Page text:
A member of the Community Court of Justice, ECOWAS, Justice Dupe Atoki, has called for a repeal of all laws that run contrary to press freedom.
Justice Atoki made the call last weekend at the forum to celebrate this year’s World Press Freedom Day.
With a theme, Press Freedom in Nigeria – Violent Extremism, Rule of Law and the Media, the two-day event was put together by Premium Times Centre for Investigative Journalism (PTCIJ) and the European Union’s Rule of Law and Anti-Corruption (RoLAC) Programme with funding from the British Council.
Justice Atoki regretted that in spite of constitutional provisions for free press; government has sustained assault against journalists.
She also recalled how government has continuously flouted court orders, particularly those directing it to divulge information in line with the provisions of Freedom of Information Act.
Similarly, the judge admonished journalists to be professional in their reportage and avoid instances of fake news.
Speaking, the Head of European Union Delegation to the Nigeria and ECOWAS, Ambassador Ketil Karlsen, noted that the quality of democratic processed is linked to the state of freedom of expression. According to him, there is no democracy without a truly free press.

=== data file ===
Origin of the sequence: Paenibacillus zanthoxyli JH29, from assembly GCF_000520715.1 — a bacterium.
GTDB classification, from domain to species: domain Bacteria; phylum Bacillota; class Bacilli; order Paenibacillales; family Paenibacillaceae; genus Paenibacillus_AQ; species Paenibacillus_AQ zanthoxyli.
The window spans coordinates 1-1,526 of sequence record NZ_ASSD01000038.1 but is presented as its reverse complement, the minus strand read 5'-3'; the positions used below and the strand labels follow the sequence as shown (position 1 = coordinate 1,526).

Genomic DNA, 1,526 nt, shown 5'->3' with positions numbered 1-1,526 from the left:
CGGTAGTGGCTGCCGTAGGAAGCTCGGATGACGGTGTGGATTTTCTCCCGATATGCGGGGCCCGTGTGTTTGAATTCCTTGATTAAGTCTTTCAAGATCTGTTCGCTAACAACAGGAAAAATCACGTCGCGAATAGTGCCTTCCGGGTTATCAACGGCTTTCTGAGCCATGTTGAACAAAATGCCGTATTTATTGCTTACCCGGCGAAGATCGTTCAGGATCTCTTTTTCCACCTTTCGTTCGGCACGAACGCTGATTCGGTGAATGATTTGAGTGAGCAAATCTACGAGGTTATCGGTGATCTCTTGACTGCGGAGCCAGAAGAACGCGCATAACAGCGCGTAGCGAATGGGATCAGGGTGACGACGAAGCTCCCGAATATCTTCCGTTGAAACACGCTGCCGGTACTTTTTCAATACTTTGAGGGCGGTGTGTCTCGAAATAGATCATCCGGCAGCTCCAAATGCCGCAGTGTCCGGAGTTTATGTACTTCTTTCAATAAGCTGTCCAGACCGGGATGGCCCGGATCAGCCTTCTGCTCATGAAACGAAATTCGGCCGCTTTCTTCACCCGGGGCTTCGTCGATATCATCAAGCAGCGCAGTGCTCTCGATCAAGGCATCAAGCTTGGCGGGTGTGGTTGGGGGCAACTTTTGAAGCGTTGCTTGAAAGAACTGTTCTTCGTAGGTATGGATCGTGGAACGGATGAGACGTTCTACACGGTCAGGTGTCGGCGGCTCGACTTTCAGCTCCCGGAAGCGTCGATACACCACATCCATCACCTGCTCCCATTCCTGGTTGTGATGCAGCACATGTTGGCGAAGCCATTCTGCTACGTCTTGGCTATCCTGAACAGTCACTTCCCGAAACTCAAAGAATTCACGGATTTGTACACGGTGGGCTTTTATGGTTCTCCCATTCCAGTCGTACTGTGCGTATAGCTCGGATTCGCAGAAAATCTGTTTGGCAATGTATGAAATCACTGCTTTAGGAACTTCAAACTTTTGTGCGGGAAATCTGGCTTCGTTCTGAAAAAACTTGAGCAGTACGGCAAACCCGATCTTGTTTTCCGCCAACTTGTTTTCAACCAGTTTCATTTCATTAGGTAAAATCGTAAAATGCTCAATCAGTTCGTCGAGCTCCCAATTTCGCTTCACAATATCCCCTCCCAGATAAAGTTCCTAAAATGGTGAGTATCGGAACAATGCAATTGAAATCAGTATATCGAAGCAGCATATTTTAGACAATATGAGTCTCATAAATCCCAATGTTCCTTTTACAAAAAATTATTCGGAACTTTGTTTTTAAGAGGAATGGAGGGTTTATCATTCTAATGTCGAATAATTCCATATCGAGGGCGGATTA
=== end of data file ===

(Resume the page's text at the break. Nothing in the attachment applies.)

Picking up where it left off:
“Freedom of expression is a fundamental right enshrined in international law and while bearing the great responsibility to guarantee accurate news to the public, free, diverse and independent media are at the core of a pluralistic and open society.”
He regrets however that globally, there have been attempts to curb the space for free media and undermine their credibility.
“Concerning Nigeria, it is our assessment that the Nigerian press remains one of the most vibrant on the continent.”
For the National Programme Manager, Rule of Law and Anti-corruption (RoLAC) programme, Mr. Danladi Plang, noted that like any human endeavor, there is room for improvement in the relationship between the government and the media.
On the part of government, he stated that signing of Freedom of Information Bill into law by the legislature, which is part of government was one way of ensuring legal framework that allows for media freedom.
Mr. Plang therefore urged the government to enforce the law it enacted.
On the part of the media, Plang admitted that while they have played crucial roles in deepening democracy and good governance, there was need to enhance the quality of their reportage.
The Senate President, Bukola Saraki was represented by Senator Philip Aduda, and he held that if Nigeria must grow and preserve its democracy, the people must understand that a free and pluralistic media environment that guarantees access to information is non-negotiable.